Very few perl developers feel a need to provide evidence of perl's superiority. This guy is no different. This is about PHP's stupidity compared to the rest of the world - and the fact that you can implement them in PHP via preg_match is precisely why many of them are stupid. Imagine if C had a set of functions add_one_to_int(x), add_two_to_int(x), add_three_to_int(x), as well as having a perfectly functional + operator.

     

    Why does he make a problem out of features that he is not forced to use (ie. magic quotes and some functions)?

    This is documentation. It is for people whose brains have been eaten by PHP. It says quite clearly that its purpose is to answer questions of the form "What's the equivalent to PHP's X?", and the answer to that is very frequently "You don't want to use X, for these reasons, and here's what you want to use instead". You obviously did not bother to read it.

    If you had no or very little programming experience

    Then you should not be using perl and you absolutely should not, under ANY circumstances, be writing web-facing applications - so you shouldn't be using PHP either.

    Why most major CMSes are written in PHP then?

    A combination of good marketing from Zend corp (remember, PHP is commercial software), and the fact that cheap web hosting companies tend to charge less for PHP-only accounts than they do for full unix hosting. Applications which are primarily of interest to people who would want to use such hosting companies (web forums, CMSes, etc) tend to be written in PHP because that's what's on the hosting market.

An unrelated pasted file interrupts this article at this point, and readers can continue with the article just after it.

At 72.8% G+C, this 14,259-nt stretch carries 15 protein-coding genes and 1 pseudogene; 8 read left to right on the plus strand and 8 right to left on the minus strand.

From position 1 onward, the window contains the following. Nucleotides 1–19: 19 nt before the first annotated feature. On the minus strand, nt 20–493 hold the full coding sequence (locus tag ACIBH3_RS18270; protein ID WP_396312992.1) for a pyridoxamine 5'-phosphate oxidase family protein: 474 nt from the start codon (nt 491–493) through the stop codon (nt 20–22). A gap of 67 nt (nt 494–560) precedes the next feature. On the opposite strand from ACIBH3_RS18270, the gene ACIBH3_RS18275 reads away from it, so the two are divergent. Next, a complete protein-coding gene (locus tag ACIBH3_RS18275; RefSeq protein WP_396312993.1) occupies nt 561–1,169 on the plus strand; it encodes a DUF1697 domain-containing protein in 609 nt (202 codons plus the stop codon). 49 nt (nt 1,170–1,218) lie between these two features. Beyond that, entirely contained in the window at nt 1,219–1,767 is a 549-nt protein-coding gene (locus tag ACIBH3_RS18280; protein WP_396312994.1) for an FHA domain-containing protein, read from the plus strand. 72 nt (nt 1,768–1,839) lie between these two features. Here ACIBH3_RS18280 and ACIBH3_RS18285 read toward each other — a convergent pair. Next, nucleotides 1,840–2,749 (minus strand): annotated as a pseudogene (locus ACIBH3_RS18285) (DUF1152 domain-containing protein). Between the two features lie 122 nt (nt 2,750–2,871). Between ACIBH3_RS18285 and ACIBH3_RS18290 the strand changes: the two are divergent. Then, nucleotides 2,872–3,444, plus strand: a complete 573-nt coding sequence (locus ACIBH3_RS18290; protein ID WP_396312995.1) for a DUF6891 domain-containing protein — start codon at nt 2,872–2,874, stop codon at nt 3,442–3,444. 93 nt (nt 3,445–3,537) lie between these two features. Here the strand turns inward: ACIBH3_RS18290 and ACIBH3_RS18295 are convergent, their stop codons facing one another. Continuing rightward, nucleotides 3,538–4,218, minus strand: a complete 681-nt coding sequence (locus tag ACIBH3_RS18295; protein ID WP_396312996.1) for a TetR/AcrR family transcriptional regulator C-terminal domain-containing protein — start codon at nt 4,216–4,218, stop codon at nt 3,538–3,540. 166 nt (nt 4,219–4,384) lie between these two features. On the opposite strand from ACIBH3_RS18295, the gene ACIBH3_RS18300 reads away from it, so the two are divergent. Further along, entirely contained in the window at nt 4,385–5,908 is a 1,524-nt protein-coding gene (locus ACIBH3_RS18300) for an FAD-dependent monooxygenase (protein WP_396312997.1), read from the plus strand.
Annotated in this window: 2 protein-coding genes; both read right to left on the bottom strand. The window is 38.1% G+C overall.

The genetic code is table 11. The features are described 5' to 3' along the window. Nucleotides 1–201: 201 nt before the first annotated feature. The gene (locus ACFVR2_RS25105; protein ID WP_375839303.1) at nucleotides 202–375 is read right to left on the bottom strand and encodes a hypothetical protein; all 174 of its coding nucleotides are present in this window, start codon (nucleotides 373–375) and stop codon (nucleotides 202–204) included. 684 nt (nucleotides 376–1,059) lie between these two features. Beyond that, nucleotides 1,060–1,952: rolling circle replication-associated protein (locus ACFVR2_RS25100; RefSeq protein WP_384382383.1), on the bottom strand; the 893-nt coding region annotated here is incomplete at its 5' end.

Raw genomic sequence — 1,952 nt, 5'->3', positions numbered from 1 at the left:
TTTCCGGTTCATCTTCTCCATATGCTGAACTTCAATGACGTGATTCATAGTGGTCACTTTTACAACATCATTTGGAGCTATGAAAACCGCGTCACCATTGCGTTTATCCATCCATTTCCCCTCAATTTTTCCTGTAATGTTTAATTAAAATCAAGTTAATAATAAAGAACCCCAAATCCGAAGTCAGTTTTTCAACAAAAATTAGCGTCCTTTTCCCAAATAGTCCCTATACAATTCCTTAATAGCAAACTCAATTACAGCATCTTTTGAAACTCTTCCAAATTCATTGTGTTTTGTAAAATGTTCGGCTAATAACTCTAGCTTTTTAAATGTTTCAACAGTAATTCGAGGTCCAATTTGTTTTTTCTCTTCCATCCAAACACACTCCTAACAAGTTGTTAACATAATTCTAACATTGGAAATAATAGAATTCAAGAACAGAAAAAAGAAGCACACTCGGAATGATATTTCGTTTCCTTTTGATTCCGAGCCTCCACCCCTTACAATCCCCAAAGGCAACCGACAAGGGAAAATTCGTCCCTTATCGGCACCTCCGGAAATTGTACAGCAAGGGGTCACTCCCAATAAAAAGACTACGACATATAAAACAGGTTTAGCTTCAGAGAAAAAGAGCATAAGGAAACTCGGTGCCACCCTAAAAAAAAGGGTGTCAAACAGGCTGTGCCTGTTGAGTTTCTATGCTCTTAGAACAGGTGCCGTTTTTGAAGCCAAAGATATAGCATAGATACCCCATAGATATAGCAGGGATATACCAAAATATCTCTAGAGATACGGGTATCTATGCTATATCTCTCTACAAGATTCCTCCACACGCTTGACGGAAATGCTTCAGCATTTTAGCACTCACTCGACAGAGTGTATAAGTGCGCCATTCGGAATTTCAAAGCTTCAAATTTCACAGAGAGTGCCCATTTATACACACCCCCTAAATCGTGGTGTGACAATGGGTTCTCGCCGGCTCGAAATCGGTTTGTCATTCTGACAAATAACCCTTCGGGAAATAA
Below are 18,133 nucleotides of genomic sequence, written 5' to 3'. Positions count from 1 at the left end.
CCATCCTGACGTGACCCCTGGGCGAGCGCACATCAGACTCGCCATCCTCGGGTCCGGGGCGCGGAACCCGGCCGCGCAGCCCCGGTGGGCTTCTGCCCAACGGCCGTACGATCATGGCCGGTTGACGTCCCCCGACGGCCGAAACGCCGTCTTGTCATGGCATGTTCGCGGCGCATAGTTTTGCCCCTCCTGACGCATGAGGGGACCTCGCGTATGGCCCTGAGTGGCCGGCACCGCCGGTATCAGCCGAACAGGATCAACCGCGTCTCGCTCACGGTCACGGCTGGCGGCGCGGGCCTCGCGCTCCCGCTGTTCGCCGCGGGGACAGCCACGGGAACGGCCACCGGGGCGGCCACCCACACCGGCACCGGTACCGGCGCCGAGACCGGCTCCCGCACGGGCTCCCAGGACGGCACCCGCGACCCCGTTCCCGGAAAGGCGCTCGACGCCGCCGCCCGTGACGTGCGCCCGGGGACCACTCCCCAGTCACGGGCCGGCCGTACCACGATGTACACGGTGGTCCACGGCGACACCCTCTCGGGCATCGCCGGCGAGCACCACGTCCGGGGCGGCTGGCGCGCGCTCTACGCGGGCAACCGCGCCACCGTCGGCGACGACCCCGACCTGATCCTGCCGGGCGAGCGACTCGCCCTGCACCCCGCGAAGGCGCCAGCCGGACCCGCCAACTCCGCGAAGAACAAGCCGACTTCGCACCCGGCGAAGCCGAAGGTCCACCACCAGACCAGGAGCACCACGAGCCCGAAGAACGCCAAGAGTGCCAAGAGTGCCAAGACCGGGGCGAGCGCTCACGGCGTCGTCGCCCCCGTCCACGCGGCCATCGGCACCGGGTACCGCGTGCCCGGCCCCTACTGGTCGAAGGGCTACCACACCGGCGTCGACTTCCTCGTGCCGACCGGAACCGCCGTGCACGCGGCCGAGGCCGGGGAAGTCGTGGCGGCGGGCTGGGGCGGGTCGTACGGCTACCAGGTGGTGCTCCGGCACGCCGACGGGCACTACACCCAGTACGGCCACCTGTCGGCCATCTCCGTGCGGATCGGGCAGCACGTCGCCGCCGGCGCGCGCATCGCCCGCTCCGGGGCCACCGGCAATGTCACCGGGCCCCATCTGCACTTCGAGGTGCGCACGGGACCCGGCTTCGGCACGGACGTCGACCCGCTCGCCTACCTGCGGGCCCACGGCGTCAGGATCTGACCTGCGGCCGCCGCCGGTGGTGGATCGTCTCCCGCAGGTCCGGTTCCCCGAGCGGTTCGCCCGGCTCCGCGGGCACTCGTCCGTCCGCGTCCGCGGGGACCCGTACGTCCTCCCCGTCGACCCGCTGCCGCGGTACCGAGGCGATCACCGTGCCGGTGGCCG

Why is Perl sometimes considered an esoteric language?

    Stupidity? Belief in the myth that unix is esoteric, because it only accounts for 40% of the market? If you're a unix admin, and you aren't at least moderately familiar with shell and perl, you're practically illiterate. They're the glue that hold the world together.



  • @Tweenk said:

    PS 2 Why most major CMSes are written in PHP then? Why is Perl sometimes considered an esoteric language?

    Two reasons. First. Critical mass... it's easy, it's approachable, you can get a hosting account quickly, it was marketed well. So, if you have more people writing in a given space with a given language, you'll have more people attempting to solve the same problem.

    Second, I'm not all that conviced that most of the PHP developers I've seen actually care about reuse. I realize this is an extremely broad brush, but I've seen more often than not where someone will go off and start writing simple one-off logging implementations that turns into a convoluted mess when they could have just as easily used log4php. So, you end up with CMS solutions that just start as a fork of an existing open source solution, which causes a massive proliferation of something like CMS.

    Also, the most major CMS I know of, Interwoven CMS, was written in Perl. Having worked with their platform, I wouldn't exactly hold them up as an example of how to build a system, but they are in the magic quadrant with Gartner and definately have market share.

    Any question about why a given language is better than another is sort of stupid. As is questioning why any language has more market share or is considered esoteric. Popularity can be a function of clever marketing, barrier to entry, feature set or any combination... most popular can, at best, mean best for a specific problem domain.

    If you follow Paul Graham at all, you'd know that his idea of a perfect language is one they wrote for ViaWeb that was a specialized DSL on top of a specialized version of Scheme. Surely, you'd be of the opinion that Scheme is esoteric, but, for at least one other person, it's the epitome of a great language.